Awareness

One of the main goals is not only to provide tools protecting normal user, but also create awareness and let him or her be acquainted with these tools and with the necessity to protect from digital threats. It is therefore necesary that the compilation shall contain:

  • Short and easy explanation of vulnerabilities, threats and privacy infringements related to utilisation of computer and the Internet.
  • Explanation of the fact that the digital defence is more the matter of mind-set than that of technology.
  • Maybe a couple of understandable articles from respectable journals / papers for a user willing to dig into the matter.

How the Results are going to be used?

Because being able to identify good useful free software tools involves different skills than being able to package the distro and to document what these tools are to be used for and how to use them safely, we ask contestants only to work out the content of the distro (and we will give out prizes for this). Afterwards, we will hire a professional to package the distro with the chosen content --we want to separate the ideas from the implementation. For distribution of the compiled package we are currently investiging in a number of partnerships with some respectable organisations, such as consumer/user organisation(s) with large database of users.

Prizes

1st prize      2.500€
2nd prize      1.500€
3rd prize      500€

For exceptional work, additional prizes may be considered at judging. The prizes will be paid in cash to the winners. Any taxes due are the sole responsibility of the winners.

Contest Schedule

The deadline for Contest entries is August 15, 2008 at 12:00 CET. Contest results and winners announcement will be made not later than 12:00 CET, September 15, 2008.

Submission

Submission of entries shall be made by sending the description of your compilation and attachments to email address usersafety2008@nlnet.nl with the subject "Open Contest User Safety on the Internet Highway". Additionally your email must contain the (nick)name of the contestant or the name of the group.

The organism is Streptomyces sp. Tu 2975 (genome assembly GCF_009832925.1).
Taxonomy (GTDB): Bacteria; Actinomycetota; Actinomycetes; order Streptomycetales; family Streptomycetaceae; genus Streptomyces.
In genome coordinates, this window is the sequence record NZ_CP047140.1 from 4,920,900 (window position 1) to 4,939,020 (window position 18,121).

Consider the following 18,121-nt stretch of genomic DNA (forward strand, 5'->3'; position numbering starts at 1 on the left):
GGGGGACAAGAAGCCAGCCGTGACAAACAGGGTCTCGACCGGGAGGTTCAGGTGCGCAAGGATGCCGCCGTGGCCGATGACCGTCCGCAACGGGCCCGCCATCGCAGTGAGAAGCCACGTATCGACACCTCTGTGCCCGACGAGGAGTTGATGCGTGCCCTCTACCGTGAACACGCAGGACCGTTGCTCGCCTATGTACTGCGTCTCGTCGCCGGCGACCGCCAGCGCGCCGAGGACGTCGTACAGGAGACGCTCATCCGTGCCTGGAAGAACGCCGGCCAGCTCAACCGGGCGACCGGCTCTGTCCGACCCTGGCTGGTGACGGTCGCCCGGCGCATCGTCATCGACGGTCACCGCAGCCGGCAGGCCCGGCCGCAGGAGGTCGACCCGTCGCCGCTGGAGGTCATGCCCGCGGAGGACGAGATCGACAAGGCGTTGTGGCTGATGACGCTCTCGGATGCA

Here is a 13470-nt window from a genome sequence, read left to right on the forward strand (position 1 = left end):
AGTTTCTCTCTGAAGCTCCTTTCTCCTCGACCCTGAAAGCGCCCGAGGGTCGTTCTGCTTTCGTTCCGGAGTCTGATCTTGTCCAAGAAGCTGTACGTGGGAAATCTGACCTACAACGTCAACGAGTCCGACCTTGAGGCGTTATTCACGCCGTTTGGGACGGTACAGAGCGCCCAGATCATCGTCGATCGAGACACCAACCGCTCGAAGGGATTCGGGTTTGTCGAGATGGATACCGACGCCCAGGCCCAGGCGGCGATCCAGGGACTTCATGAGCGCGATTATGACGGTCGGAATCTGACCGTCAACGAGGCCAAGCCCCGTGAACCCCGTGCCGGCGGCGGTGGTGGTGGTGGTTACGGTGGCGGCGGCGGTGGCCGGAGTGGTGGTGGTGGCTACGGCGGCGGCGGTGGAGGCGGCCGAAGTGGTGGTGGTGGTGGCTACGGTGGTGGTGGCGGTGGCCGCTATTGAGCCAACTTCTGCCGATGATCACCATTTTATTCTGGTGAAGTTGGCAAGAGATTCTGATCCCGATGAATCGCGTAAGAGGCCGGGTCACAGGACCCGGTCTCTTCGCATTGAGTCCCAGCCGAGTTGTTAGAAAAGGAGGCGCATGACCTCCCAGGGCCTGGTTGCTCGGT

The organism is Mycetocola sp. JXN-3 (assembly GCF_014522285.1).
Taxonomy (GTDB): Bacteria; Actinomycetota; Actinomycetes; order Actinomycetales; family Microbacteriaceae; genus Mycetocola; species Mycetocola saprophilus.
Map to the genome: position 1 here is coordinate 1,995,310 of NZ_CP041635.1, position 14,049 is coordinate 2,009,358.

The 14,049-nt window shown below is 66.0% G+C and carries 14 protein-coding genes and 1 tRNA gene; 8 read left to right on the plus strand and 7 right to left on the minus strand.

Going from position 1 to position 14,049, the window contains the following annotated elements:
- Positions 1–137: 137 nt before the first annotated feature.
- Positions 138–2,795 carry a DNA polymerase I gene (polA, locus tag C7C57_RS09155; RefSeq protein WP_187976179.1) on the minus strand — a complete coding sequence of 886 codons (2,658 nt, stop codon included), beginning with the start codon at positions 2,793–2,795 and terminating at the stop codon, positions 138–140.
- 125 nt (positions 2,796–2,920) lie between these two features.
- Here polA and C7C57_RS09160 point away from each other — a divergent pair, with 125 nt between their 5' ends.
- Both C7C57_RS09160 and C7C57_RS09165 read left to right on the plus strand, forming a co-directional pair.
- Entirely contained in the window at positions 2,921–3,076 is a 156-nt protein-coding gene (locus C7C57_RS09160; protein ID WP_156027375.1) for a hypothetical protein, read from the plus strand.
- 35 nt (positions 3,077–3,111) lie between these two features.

Judging

Each entry will be judged by a qualified panel of experts.

Simple Rules of the Open Contest

  • Anyone can participate --the Contest is open to any individual or groups from any country.
  • Contestants have read and agreed on these Contest Rules.
  • All materials used shall be from or shall be put in the Open Source domain.
  • All results of the Contest will remain in the Open Source domain.
  • With your submission mention therefore the open source licence of your choice. There are many licenses dedicated to the open source domain. (description of various licenses) For this Contest we recommend the GNU Free Documentation License.
  • Put yourself in the position of the layman user when choosing tools (ask your grandmother).
  • Chosen software should be self-contained, where possible --external dependencies create risk of failure and pose other risks.
  • Identify the latest version of each tool you propose.
  • Shortly describe its functionalities in a plain language understandable to the layman user.
  • In short compare the proposed tool with the others having similar functionalities. Why is this particular tool better for a normal layman user? (easiness, user control, etc.)
  • Provide links to the relevant sites.
  • Provide easy to understand awareness texts.
  • Send your entry in time, late submissions will not be considered.